Eric Westman: Smooth Steering Control of an Autonomous Ground Vehicle
Franklin W. Olin College of Engineering Student Spends Summer at the Controls of a Driverless Car
Students are returning to class with stories to tell about what they did over summer break. But how many can say they spent the summer at the controls of a driverless car? Eric Westman can.
“Autonomous vehicles are innovative emerging technology that will very soon become deeply integrated in our society,” said Westman, a senior in electrical and computer engineering. “Having autonomous vehicles on the road will enable safer, more efficient travel for millions of people.”
As part of a prestigious National Science Foundation program, Westman spent 10 weeks in Tucson with nine other college students from across the nation helping advance the University of Arizona’s CAT vehicle, or cognitive and autonomous test vehicle. The program, Research Experiences for Undergraduates, provides opportunities for undergraduates to work with faculty mentors and graduate students at universities throughout the United States.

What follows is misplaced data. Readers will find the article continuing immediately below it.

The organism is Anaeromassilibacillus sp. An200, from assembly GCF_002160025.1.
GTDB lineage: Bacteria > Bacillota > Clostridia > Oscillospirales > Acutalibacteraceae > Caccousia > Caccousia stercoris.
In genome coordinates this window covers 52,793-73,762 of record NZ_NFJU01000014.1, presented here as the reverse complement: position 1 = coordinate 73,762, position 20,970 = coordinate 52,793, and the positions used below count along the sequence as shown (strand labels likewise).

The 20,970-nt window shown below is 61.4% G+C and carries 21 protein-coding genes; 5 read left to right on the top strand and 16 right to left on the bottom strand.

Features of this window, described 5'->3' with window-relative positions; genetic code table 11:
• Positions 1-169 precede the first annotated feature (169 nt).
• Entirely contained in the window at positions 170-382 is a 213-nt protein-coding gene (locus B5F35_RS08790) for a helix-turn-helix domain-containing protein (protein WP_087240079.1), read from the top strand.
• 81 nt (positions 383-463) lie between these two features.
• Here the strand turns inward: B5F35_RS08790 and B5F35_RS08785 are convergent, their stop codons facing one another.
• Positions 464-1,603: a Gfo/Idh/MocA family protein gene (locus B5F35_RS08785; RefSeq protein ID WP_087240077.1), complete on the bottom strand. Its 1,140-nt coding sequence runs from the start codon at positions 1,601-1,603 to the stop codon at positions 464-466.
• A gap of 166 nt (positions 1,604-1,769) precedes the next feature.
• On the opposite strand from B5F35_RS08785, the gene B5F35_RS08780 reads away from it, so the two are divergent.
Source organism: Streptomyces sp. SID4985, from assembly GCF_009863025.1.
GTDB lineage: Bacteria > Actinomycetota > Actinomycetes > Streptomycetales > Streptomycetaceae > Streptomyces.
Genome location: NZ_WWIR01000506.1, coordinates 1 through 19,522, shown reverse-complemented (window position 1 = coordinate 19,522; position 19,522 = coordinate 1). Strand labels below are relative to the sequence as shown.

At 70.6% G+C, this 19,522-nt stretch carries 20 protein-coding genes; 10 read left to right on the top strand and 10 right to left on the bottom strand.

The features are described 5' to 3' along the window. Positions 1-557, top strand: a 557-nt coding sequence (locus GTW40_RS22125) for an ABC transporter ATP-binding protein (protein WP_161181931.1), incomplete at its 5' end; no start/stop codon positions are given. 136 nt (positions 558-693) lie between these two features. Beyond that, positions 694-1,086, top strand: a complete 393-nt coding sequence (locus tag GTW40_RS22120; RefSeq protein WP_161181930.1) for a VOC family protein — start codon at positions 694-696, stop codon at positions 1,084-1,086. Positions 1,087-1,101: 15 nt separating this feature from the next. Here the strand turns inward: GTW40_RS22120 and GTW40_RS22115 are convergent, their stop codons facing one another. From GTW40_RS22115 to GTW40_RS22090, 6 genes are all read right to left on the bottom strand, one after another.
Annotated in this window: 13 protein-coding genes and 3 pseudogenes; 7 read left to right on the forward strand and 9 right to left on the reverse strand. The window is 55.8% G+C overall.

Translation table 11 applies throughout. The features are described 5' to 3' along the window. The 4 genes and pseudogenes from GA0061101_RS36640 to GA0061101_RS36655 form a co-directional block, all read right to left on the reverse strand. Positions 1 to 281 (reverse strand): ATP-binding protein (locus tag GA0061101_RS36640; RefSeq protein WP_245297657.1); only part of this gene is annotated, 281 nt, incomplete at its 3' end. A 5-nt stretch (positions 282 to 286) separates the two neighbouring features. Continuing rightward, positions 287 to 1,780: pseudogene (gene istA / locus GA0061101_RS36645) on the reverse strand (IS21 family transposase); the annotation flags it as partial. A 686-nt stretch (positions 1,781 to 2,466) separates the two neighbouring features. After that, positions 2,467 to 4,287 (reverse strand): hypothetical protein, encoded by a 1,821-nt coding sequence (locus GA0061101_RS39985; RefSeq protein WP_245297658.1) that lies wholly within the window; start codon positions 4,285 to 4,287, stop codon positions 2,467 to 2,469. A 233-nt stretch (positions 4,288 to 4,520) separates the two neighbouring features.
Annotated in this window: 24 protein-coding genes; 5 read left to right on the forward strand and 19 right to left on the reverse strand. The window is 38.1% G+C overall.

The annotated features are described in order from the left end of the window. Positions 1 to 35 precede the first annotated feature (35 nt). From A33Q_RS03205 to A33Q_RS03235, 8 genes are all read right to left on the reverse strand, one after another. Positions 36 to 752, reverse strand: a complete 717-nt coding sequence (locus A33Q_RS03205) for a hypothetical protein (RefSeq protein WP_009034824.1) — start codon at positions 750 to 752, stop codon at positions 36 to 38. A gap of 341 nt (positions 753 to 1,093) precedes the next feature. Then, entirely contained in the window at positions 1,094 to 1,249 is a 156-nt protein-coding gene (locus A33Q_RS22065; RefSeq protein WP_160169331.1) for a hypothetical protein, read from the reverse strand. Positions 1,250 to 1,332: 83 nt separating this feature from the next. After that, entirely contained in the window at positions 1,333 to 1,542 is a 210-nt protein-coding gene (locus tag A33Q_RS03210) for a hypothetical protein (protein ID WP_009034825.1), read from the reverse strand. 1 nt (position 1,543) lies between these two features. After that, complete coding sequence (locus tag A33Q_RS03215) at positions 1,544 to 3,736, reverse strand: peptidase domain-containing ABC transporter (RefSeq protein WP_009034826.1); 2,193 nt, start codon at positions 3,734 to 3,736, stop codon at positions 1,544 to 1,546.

“The students leave here knowing what research is and how interested they are in doing research,” said UA electrical and computer engineering professor Jonathan Sprinkle, a recent NSF Career Award winner, who led the 2013 University of Arizona REU program.
One of the biggest challenges for autonomous vehicles is steering control. It is usually a bumpy and uncomfortable drive because the steering in robotic cars is constantly making rapid adjustments to stay on the desired path, explained Westman. So he and his project teammates explored ways to improve steering controllers for a smoother ride. In the process, he was surprised at what he learned about research.
“I never thought that such a narrow field of research like steering control would be so rich and full of exciting, unanswered questions,” he said. “Because autonomous vehicles have the potential to make such a positive impact on our world, it is important that we continue to ask these challenging questions and get out hands dirty digging for the answers.”
To view a video about Eric Westman’s REU experience, visit http://www.youtube.com/watch?v=mcDMuRtITLQ&list=PLcXdwRQiNMIrddWAggJ_6M7xa6kxrhkp7
For more on the UA CAT vehicle program, visit http://catvehicle.arizona.edu/
To learn about the NSF Research Experiences for Undergraduates program, visit http://www.nsf.gov/crssprgm/reu/
Professor Jonathan Sprinkle, University of Arizona College of Engineering